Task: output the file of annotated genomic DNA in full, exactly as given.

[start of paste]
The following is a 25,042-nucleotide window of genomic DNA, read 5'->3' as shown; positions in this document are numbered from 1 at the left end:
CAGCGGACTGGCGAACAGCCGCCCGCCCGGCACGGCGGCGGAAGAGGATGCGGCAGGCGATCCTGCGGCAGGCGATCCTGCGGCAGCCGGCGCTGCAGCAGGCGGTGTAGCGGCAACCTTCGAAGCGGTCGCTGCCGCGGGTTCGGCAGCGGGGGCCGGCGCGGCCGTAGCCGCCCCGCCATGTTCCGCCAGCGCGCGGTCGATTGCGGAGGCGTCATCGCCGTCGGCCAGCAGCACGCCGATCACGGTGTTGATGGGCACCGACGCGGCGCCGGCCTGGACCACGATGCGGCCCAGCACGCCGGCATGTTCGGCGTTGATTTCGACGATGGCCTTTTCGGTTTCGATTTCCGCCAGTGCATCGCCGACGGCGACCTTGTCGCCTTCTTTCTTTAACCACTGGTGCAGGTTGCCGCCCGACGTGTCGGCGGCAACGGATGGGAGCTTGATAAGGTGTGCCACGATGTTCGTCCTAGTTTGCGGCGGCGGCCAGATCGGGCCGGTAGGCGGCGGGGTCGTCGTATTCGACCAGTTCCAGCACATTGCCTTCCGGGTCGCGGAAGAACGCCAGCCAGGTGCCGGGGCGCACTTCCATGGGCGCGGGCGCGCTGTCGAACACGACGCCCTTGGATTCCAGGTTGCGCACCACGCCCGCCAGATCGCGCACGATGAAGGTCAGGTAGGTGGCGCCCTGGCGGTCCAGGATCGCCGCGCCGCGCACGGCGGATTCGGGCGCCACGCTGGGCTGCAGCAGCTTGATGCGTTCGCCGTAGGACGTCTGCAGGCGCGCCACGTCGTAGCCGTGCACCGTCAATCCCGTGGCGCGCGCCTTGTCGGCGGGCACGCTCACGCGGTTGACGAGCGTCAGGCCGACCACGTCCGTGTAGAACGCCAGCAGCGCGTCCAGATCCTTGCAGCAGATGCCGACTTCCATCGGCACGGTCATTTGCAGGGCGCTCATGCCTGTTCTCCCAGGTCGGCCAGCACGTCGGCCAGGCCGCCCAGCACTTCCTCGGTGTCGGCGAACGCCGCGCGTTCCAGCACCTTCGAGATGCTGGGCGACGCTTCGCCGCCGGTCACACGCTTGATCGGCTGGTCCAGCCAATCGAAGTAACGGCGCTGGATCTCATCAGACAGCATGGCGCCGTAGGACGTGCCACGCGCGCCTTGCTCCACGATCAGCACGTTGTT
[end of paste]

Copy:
The following is a 25,042-nucleotide window of genomic DNA, read 5'->3' as shown; positions in this document are numbered from 1 at the left end:
CAGCGGACTGGCGAACAGCCGCCCGCCCGGCACGGCGGCGGAAGAGGATGCGGCAGGCGATCCTGCGGCAGGCGATCCTGCGGCAGCCGGCGCTGCAGCAGGCGGTGTAGCGGCAACCTTCGAAGCGGTCGCTGCCGCGGGTTCGGCAGCGGGGGCCGGCGCGGCCGTAGCCGCCCCGCCATGTTCCGCCAGCGCGCGGTCGATTGCGGAGGCGTCATCGCCGTCGGCCAGCAGCACGCCGATCACGGTGTTGATGGGCACCGACGCGGCGCCGGCCTGGACCACGATGCGGCCCAGCACGCCGGCATGTTCGGCGTTGATTTCGACGATGGCCTTTTCGGTTTCGATTTCCGCCAGTGCATCGCCGACGGCGACCTTGTCGCCTTCTTTCTTTAACCACTGGTGCAGGTTGCCGCCCGACGTGTCGGCGGCAACGGATGGGAGCTTGATAAGGTGTGCCACGATGTTCGTCCTAGTTTGCGGCGGCGGCCAGATCGGGCCGGTAGGCGGCGGGGTCGTCGTATTCGACCAGTTCCAGCACATTGCCTTCCGGGTCGCGGAAGAACGCCAGCCAGGTGCCGGGGCGCACTTCCATGGGCGCGGGCGCGCTGTCGAACACGACGCCCTTGGATTCCAGGTTGCGCACCACGCCCGCCAGATCGCGCACGATGAAGGTCAGGTAGGTGGCGCCCTGGCGGTCCAGGATCGCCGCGCCGCGCACGGCGGATTCGGGCGCCACGCTGGGCTGCAGCAGCTTGATGCGTTCGCCGTAGGACGTCTGCAGGCGCGCCACGTCGTAGCCGTGCACCGTCAATCCCGTGGCGCGCGCCTTGTCGGCGGGCACGCTCACGCGGTTGACGAGCGTCAGGCCGACCACGTCCGTGTAGAACGCCAGCAGCGCGTCCAGATCCTTGCAGCAGATGCCGACTTCCATCGGCACGGTCATTTGCAGGGCGCTCATGCCTGTTCTCCCAGGTCGGCCAGCACGTCGGCCAGGCCGCCCAGCACTTCCTCGGTGTCGGCGAACGCCGCGCGTTCCAGCACCTTCGAGATGCTGGGCGACGCTTCGCCGCCGGTCACACGCTTGATCGGCTGGTCCAGCCAATCGAAGTAACGGCGCTGGATCTCATCAGACAGCATGGCGCCGTAGGACGTGCCACGCGCGCCTTGCTCCACGATCAGCACGTTGTT